MANILA, Philippines – In ousting Maria Lourdes Sereno as chief justice, the Supreme Court (SC) majority also declared that a quo warranto petition may be used to remove other impeachable officers like the president or the vice president, but that option covers limited grounds.
They said that a quo warranto option may be used – but complainants have to prove that the acts, which make them ineligible for office, were committed before or at the time of appointment or election, and not while in office.
This restriction applies to other impeachable officials like the president, vice president, members of the Supreme Court, ombudsman, and heads of constitutional commissions. (READ: EXPLAINER: How SC majority tried to close all doors for ousted Sereno)
The 8 justices who concurred with the majority opinion said: “Quo warranto as a remedy to oust an ineligible public official may be availed of, provided that the requisites for the commencement thereof are present, when the subject act or omission was committed prior to or at the time of appointment or election relating to an official's qualifications to hold office as to render such appointment or election invalid."
Acts or omissions committed during the incumbency of a "validly appointed and/or validly elected official cannot be the subject of a quo warranto proceeding, but of impeachment..." if such official is impeachable, or if the act or acts constitute an impeachable offense or disciplinary action.
The restriction addresses concerns raised by critics that the majority decision could result in instability because it can set off multiple quo warranto petitions that could also be aimed at the President and Vice President, including other impeachable officials and members of the High Court.
Quo warranto vs other justices
The SC, however, also limited the quo warranto options for other members of the judiciary. They specified guidelines and said that if other justices are accused of committing acts that violate the requirement of integrity while they are already serving their term, quo warranto is not an option.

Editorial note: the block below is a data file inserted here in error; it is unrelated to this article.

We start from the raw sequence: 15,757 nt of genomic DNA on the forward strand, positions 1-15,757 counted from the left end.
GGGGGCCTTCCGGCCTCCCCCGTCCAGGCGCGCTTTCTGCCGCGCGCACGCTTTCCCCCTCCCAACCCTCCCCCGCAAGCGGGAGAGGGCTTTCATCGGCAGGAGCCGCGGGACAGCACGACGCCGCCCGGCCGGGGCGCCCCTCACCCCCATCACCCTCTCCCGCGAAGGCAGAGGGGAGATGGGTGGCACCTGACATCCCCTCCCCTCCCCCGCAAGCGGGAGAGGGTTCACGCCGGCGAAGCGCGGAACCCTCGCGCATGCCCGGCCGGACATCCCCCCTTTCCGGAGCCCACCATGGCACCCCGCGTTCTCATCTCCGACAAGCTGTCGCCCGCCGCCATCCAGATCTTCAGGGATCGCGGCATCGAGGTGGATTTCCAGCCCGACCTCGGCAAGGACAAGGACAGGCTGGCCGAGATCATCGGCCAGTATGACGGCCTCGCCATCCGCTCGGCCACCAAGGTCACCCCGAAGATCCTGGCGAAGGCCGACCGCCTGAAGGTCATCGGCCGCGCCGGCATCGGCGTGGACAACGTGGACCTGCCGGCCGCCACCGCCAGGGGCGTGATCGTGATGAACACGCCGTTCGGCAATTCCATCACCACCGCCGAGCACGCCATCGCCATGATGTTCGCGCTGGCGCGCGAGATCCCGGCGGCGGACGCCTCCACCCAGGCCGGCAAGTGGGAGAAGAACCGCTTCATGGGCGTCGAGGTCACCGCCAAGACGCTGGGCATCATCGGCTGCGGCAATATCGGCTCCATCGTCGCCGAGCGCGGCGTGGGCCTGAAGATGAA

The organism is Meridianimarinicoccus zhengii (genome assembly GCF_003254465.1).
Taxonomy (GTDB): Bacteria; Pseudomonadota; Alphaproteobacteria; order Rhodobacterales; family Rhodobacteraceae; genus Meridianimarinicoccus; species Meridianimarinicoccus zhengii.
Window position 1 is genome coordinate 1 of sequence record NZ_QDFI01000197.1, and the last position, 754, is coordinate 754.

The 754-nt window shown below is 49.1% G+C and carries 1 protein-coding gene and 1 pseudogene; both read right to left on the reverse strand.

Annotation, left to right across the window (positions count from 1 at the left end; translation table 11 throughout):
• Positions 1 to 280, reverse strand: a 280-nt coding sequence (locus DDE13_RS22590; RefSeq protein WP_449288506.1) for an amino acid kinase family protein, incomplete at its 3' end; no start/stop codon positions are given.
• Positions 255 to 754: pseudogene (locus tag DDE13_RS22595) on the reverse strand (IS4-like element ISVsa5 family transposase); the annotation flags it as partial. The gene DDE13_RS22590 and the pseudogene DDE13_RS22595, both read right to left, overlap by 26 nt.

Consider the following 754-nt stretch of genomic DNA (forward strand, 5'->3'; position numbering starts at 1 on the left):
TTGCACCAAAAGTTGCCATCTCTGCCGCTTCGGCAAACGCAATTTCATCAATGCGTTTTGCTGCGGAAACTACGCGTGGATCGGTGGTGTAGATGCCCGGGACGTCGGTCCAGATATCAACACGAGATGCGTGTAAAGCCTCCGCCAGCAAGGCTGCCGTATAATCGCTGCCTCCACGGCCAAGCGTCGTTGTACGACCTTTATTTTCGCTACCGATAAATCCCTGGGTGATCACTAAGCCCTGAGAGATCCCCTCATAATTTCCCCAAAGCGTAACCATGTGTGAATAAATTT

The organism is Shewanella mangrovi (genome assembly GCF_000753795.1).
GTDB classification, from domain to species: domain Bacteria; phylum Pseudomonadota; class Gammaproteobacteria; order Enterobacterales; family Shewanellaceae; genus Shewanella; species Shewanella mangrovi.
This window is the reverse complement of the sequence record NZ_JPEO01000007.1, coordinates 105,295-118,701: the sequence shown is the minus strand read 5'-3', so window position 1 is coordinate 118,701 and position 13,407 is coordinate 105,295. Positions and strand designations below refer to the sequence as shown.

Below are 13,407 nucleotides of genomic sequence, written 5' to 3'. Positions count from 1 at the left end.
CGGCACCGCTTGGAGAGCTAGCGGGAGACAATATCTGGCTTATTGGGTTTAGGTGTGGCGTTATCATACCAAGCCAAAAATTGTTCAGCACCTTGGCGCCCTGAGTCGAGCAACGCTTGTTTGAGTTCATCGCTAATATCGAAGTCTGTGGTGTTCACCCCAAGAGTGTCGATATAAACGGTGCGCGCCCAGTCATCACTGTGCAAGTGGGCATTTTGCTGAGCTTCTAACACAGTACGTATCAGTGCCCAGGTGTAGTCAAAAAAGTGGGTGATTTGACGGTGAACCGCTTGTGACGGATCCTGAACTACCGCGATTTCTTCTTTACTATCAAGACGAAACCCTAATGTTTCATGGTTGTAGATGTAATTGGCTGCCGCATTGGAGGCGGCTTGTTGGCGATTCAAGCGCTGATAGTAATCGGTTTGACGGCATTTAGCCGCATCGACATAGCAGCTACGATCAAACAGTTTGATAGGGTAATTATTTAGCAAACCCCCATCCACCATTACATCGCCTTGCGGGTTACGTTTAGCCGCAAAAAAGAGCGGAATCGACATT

“Acts or omissions, even if it relates to the qualification of integrity being a continuing requirement but nonetheless committed during the incumbency of a validly appointed and/or validly elected official cannot be the subject of a quo warranto proceeding...," the SC said, applying the same guidelines to members of the judiciary.
The SC also made one condition clear for them: “Only the Solicitor General may institute the quo warranto petition.”
Limited grounds for president, VP
Sereno was ousted because she was found by the SC to have violated the requirement of integrity, something that is constitutionally required of members of the Court.
Sereno did not file some of her Statement of Assets, Liabilities and Net Worth (SALN), and eventually did not submit them to the Judicial and Bar Council (JBC) when she applied for chief justice in 2012.
Other eligibility requirements for justices, as spelled out by the Constitution, include: proven competence, integrity, probity, and independence.
Dissenter Associate Justice Marvic Leonen pointed out that there is a "vast difference in the qualifications required of each office."